At ARPA-H, we’ve added two additional questions: How are you going to address cost, accessibility, and user experience? It’s key that we develop devices and therapeutics that people actually enthusiastically want to adopt, and don’t sit on a shelf. And how might this program be misunderstood or how might misinformation be created around this wild new technology?

How are you prioritizing which projects and health areas to target?

It’s a really great time at ARPA-H because we don’t have to fit into an existing portfolio, we’re building that from scratch. And so it’s important that we have a very clear diversity of projects. We’re not saying we’re looking for Project X right now. We may be in two or three years, once we start to have a portfolio. But now it could be anything from fundamental research projects, to things that are almost ready to go into the clinic. Importantly, we’re focused on those high risk projects that NIH won’t take on, HHS won’t take on, and also, frankly, industry can’t take on.

What are some of the ideas in synthetic biology that might be good programs?

We’re really excited to work with the synbio community. I’m a big believer that this is the century of bioengineering and biotechnology.

We’ve established four technical focus areas. These aren’t meant to be prescriptive, but they’re areas in health we think further investment will advance the state of the art.

One is Health Science Futures: the tools, technologies, and platforms of the future, whether it’s mammalian cell engineering, or the next mRNA platform, that can address a number of diseases. We are a disease agnostic organization, but we really want to advance the state of the art for all of those projects.

Scalable Solutions: When you’re going from 10 doses to a billion doses of something, there are lots of synbio opportunities there. And then there’s the scale of meeting the American people where they’re at. There are more and more rural healthcare centers closing, so how are we getting things to people’s homes so that we can actually deliver care?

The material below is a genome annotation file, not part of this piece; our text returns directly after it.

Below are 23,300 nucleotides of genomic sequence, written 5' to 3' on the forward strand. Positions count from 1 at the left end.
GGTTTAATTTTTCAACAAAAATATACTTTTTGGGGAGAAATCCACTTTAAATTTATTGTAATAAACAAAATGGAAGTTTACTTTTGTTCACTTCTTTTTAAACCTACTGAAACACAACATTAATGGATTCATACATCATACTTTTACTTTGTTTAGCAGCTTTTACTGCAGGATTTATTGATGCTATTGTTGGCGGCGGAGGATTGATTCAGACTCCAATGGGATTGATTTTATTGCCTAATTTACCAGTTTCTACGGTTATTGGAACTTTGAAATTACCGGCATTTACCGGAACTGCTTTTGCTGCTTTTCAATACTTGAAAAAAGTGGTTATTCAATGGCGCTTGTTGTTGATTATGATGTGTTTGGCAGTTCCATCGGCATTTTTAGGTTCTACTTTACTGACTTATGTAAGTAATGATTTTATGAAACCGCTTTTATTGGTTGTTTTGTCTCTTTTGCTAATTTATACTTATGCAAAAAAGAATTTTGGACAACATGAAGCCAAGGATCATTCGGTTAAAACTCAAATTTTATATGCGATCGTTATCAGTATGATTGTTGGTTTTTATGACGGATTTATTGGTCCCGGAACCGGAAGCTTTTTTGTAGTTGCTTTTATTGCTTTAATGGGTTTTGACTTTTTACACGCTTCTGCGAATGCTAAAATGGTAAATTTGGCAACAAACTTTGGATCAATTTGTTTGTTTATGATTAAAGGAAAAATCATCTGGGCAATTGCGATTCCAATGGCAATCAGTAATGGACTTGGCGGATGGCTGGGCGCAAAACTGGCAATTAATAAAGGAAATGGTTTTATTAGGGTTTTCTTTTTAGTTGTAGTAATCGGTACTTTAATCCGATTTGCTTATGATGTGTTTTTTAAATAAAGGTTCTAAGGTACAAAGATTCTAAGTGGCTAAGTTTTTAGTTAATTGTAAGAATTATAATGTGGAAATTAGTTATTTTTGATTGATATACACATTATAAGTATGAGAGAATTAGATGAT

Proactive Health, or simply keeping people from becoming patients in the first place. So diagnostics, detection, behavior, and social science projects are going to be important. 

The last, Resilient Systems, is systems level integration. There are many, many technologies today in silos. What if we integrated them and added a machine-readable data layer, so that we can advance the state of the art? These are the types of investments and focus areas that we’ve laid out.

Along those lines, I’m wondering how you see AI merging with synthetic biology and healthcare. Is that going to be an important part of what you fund?

Think about if every program had machine-readable data that’s open access where appropriate. That doesn’t really exist at scale, and we can build it in from the beginning. But it’s important to mention that if the AI data sets are not diverse, and they’re only representing white urban populations, then we might be optimizing for those populations. So how do we get the other data and reach everyone else? That’s the challenge of working with AI, but I’m excited to see what applications come out of it.